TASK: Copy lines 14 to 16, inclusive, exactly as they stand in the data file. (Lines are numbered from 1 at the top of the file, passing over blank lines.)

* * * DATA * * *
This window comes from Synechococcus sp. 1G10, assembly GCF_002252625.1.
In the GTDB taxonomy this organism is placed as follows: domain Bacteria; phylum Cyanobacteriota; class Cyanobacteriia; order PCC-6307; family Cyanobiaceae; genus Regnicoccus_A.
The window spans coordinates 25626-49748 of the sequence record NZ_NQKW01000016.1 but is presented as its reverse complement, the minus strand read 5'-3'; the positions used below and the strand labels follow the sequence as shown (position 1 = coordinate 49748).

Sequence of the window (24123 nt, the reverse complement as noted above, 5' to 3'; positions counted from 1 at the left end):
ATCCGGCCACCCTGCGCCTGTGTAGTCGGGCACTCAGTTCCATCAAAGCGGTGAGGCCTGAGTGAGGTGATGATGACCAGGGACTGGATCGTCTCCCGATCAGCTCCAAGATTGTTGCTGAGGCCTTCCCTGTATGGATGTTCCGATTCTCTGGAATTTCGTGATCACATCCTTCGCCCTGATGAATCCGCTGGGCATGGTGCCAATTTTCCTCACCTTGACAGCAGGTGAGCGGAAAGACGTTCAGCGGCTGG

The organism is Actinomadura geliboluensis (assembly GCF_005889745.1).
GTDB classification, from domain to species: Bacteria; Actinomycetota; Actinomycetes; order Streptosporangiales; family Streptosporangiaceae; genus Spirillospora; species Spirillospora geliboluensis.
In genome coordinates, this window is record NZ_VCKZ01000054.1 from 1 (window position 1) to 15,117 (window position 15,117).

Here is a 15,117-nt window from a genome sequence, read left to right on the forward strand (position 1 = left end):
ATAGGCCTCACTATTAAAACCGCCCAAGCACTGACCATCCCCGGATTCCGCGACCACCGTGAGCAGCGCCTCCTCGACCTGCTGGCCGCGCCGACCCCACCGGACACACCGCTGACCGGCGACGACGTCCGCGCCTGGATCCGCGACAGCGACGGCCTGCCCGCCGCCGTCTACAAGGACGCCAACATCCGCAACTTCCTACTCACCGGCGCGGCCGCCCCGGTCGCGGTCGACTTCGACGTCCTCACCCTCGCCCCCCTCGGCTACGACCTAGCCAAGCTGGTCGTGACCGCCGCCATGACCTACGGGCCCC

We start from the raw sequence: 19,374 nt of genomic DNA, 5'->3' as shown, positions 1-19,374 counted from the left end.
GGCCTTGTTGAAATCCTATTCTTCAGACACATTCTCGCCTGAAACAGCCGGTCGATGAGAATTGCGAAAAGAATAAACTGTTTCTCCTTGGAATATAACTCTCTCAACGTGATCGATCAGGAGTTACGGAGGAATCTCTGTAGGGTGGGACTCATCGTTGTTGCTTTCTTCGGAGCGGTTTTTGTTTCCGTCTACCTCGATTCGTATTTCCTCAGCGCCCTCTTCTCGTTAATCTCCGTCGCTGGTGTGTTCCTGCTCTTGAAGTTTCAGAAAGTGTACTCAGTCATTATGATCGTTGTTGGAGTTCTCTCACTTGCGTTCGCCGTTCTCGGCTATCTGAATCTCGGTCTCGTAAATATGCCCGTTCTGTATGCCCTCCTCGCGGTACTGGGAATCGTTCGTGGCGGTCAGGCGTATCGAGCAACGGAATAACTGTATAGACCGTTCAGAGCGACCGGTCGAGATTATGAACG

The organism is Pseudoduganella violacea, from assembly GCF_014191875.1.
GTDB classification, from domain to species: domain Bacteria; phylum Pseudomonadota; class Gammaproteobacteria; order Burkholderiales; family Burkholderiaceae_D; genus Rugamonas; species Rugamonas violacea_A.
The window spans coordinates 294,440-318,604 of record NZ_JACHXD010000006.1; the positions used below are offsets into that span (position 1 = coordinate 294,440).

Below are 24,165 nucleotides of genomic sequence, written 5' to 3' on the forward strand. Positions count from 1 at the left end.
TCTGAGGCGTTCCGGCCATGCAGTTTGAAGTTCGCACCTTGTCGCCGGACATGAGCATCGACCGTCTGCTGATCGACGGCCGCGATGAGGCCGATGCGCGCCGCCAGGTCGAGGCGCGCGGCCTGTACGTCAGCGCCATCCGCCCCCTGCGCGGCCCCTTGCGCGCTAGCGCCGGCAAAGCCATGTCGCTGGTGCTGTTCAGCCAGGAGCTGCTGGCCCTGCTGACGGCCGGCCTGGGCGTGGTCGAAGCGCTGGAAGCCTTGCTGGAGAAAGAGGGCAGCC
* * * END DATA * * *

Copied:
GTDB classification, from domain to species: domain Bacteria; phylum Pseudomonadota; class Gammaproteobacteria; order Burkholderiales; family Burkholderiaceae_D; genus Rugamonas; species Rugamonas violacea_A.
The window spans coordinates 294,440-318,604 of record NZ_JACHXD010000006.1; the positions used below are offsets into that span (position 1 = coordinate 294,440).

Below are 24,165 nucleotides of genomic sequence, written 5' to 3' on the forward strand. Positions count from 1 at the left end.